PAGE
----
TAG Unit 3.3.3c The Air Quality Sub-Objective
Consultation makes mistakes of both fact and law, that are so basic that, in our view, the Consultation, in order to be meaningful, should be undertaken again
‘Clean Air in London’ (CAL) lodges formal complaint that the Department of Transport and/or Highways Agency have failed to respond to repeated submissions from CAL on these issues
Dear Secretary of State and Consultation team
Clean Air in London (CAL) welcomes the opportunity to respond to the consultation by the Department for Transport (DfT) and/or Highways Agency (HA) on Transport Analysis Guidance (WebTAG) Unit 3.3 on The Air Quality Sub-Objective (the Consultation). Details can be seen at:
3.3.3c: The Air Quality Sub-Objective – consultation (unit 3.3.3c.php) – February 2013
3.3.3: The Air Quality Sub-Objective (unit 3.3.3.php) – August 2012
3.3.3d: The Local Air Quality Sub-Objective (unit 3.3.3d.php) – Draft – May 2012
CAL is a company limited by guarantee which campaigns to achieve urgently and sustainably full compliance with World Health Organisation guidelines for air quality throughout London and elsewhere.
CAL is independent of any government funding, has cross-party support and a large number of supporters, both individuals in London and organisations. CAL provides a channel for both public concern and expert opinion on air pollution in London and elsewhere. This document provides both general and expert comments in response to the Consultation.
Traffic is a major cause of air pollution in London and elsewhere which in turn causes thousands of premature deaths per year, and many thousands more instances of illness, chronic illness and disability. For this reason, traffic measures are also measures to deal with air quality.
CAL notes updated guidance from the Department for Environment Food and Rural Affairs (Defra) and HM Treasury (HMT) published on 10 May 2013. Details can be seen at:
Defra: Abatement cost guidance for valuing changes in air quality
Which states inter alia:
“Where a policy affects compliance the abatement cost approach replaces the existing impact pathway approach, which remains best practice for changes not affecting compliance with legally binding obligations and estimates the social costs of changes in air quality” Page 1
“Unit costs help to determine whether more detailed abatement cost analysis is needed. If the air quality impacts are valued at more than £50m using unit costs it is suggested that a full abatement cost analysis might be necessary. This guidance provides an overview of what such analysis entails. We recommend that you contact Defra in such cases for advice on what is proportionate. The advice might be to continue to use the unit costs approach, to use available abatement cost tools, or to undertake bespoke analysis.” Page 2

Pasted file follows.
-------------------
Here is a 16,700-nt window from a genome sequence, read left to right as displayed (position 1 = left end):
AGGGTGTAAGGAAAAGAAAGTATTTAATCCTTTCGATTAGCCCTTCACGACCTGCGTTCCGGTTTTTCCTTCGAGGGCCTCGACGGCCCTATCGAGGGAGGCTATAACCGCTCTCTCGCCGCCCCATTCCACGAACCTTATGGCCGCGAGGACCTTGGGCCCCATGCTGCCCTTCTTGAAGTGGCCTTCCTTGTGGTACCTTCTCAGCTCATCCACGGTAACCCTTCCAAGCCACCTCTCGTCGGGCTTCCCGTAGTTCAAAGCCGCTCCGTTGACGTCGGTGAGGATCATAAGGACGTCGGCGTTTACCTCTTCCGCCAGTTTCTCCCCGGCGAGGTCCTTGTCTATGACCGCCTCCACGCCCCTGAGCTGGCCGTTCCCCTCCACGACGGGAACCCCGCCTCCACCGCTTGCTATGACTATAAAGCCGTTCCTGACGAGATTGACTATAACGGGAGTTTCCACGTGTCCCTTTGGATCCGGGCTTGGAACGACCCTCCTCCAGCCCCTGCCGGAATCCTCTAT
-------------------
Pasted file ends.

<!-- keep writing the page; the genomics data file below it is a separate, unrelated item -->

Defra: Impact pathway guidance for valuing changes in air quality
Which states inter alia:
“A full impact pathway analysis is generally recommended when estimated air quality impacts are valued at more than £50m using damage costs, or when air quality is the main objective of the proposal. Damage costs have been developed from the impact pathway approach to facilitate proportionate analysis of air quality impacts. This guidance provides an overview of how full impact pathway analysis is conducted.” Page 1
“Where possible these are monetised to estimate the value of the change in air pollution.” Page 2
HMT: Valuing impacts on air quality
Which states inter alia:
“Two approaches are used to value changes in air quality, dependent on the nature of the change. They are:
- the impact pathway approach, which is used in the majority of instances to value the consequences of changes in air quality such as on health, crops and buildings; and
- the abatement cost approach, which is used in the limited instances where the change in air quality is likely to affect compliance with a legally binding obligation (whether causing, removing or changing the extent of non-compliance).” Page 3
“The abatement cost approach is relevant for the minority of situations where the breach of legally binding obligations is an issue. In such instances, it is still only those changes in air quality in excess of the relevant obligation that should be valued using this approach. Changes below the obligation should be valued using the impact pathway approach.” Page 3
“If the legally binding obligations are not met, remedial actions will need to be undertaken to restore compliance or fines will be imposed. Consequently decisions that result in noncompliance may create substantial potentially unlimited financial liabilities. In this case any changes in air quality that exceed the minimum standard must be valued at what it will cost to subsequently restore compliance using the abatement cost approach. The abatement cost approach is only recommended where pollution is already in breach of legally binding obligations, or where this is expected as a result of the policy under consideration. The approach should not be used for objectives that are not legally binding, nor when setting targets or binding obligations as the impact pathway approach is appropriate in these circumstances.” Page 5 CAL emphasis.